This very interesting fern is not a true treefern at all, but it is related to Dicksonia and can develop small trunks to 8' high. It grows over a very large area in the wild, all the way from Mexico and the West Indes to the Patagonia, spreading vigorously by clumping and forming adventitious shoots. It has very large fronds and multiple trunks sometimes forming more as mounds. Its presence so far south in South America makes me optomistic that there may be hardy Dicksonias or other treeferns yet to be introduced from that part of the world.
As far as I know, this species has yet to be employed in landscapes, but it certainly would be an interesting one to grow. It is known to be very easily grown and adaptable in cultivation. Its strange, clustering, mounding form could make it a one-of-a-kind accent plant. Plants from Chile and Argentina should yield very cold-hardy offspring.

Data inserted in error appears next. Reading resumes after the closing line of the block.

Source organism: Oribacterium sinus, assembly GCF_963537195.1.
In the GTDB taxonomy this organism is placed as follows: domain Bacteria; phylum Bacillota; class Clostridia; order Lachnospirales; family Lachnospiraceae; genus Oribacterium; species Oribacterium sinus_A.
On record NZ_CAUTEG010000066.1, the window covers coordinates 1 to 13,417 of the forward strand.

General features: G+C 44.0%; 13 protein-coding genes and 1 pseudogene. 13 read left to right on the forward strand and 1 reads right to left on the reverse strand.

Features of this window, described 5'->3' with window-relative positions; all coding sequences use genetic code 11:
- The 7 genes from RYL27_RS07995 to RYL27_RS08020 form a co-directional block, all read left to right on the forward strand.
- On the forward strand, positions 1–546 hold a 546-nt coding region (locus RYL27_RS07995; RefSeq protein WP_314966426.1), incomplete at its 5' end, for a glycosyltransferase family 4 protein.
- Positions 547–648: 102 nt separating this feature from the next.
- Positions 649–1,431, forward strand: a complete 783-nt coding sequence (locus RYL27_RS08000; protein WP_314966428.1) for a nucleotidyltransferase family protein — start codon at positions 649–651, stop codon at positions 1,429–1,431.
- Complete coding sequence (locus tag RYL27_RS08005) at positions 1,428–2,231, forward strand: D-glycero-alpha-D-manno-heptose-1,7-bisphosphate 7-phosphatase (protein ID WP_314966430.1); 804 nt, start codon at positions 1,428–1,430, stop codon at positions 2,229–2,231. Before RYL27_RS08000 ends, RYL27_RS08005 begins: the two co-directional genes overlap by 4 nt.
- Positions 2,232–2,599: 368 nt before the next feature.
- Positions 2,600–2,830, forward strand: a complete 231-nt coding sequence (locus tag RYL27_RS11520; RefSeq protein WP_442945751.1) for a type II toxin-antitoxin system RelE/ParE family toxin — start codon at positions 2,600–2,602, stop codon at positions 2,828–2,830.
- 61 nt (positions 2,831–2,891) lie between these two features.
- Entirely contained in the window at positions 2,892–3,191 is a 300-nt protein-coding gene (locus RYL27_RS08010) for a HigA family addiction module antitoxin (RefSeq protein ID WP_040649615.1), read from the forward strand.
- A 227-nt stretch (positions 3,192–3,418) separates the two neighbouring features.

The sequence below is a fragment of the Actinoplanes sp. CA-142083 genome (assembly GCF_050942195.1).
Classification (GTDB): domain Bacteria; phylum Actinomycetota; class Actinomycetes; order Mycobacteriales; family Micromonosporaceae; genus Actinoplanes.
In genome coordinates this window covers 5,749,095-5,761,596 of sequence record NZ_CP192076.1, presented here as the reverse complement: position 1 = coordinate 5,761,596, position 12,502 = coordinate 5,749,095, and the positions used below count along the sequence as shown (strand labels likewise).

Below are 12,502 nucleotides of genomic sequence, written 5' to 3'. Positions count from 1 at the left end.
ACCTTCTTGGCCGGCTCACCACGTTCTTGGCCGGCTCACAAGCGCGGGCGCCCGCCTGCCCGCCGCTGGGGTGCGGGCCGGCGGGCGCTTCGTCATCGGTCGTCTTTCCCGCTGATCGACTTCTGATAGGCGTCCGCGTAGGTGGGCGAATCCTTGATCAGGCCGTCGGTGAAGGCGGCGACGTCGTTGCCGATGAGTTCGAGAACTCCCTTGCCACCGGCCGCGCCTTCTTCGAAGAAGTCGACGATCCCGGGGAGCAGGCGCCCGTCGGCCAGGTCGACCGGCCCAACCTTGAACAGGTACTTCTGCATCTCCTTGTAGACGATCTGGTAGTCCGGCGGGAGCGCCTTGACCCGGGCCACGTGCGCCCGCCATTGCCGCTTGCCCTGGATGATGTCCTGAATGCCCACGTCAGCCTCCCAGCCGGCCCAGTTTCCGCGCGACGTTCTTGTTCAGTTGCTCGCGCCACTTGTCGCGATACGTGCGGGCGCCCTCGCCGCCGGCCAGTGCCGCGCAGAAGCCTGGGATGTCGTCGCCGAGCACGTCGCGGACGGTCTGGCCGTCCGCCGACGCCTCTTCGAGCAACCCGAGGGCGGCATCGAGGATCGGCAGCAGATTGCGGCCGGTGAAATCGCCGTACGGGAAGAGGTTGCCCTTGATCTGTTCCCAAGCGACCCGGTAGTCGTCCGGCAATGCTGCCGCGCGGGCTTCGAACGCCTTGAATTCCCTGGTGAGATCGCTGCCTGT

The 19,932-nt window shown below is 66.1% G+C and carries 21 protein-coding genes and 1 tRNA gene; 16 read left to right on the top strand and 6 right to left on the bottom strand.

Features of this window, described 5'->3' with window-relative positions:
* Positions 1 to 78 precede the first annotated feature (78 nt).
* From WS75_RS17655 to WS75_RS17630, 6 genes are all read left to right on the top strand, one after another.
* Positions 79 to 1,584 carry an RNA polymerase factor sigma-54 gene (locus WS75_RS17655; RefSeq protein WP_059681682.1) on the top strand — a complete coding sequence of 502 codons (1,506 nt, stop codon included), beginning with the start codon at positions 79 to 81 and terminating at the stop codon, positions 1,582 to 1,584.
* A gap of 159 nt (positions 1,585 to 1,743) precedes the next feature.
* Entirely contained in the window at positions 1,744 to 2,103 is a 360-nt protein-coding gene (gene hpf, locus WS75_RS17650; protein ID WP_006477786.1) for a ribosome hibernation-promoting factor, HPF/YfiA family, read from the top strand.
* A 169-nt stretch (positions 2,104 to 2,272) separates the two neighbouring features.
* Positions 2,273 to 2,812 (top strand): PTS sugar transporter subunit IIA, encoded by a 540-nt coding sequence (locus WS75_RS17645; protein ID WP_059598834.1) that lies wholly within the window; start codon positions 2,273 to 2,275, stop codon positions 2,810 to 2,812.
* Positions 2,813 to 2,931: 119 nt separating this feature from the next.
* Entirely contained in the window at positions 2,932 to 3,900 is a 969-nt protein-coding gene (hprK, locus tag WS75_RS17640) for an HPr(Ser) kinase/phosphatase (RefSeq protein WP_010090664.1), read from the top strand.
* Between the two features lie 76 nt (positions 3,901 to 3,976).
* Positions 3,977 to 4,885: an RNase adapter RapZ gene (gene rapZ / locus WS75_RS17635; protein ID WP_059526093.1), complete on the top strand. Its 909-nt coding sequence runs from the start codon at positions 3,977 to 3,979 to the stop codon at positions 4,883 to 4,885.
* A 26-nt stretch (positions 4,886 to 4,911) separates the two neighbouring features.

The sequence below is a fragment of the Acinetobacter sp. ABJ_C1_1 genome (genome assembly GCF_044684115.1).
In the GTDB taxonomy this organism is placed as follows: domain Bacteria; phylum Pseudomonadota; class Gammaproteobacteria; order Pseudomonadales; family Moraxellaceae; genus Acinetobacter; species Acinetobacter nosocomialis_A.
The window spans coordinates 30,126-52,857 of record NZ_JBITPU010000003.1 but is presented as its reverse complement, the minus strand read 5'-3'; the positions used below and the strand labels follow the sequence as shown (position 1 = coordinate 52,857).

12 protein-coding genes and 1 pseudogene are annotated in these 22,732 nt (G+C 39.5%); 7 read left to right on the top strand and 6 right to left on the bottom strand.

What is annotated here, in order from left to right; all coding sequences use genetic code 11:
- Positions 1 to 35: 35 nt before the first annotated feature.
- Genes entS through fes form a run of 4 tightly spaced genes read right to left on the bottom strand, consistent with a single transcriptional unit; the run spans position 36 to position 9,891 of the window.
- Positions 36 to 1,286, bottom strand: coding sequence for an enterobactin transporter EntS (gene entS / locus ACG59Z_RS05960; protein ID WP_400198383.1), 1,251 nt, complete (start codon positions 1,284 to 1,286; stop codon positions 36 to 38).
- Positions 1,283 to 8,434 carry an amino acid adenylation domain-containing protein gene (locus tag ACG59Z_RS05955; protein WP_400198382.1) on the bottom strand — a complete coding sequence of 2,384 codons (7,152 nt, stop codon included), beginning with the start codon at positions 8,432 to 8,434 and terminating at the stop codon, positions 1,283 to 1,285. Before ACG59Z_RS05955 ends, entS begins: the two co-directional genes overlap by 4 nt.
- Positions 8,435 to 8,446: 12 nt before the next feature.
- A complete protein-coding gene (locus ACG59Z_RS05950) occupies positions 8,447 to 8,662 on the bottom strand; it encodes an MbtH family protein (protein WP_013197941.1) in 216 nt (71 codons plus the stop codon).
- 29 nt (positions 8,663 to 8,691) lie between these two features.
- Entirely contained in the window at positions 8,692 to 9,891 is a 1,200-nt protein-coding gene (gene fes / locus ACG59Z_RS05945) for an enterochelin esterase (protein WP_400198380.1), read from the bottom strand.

Lophosoria quadripinnata growing by a roadside near Puerto Montt in southern Chile. Photo courtesy of Mark Morgan.
A very impressive Lophosoria quadripinnata growing with Chusquea in habitat in Chile. Photo courtesy of Mark Morgan.
Other species of Dicksonia (previous)
Sadleria cyatheoides (next)
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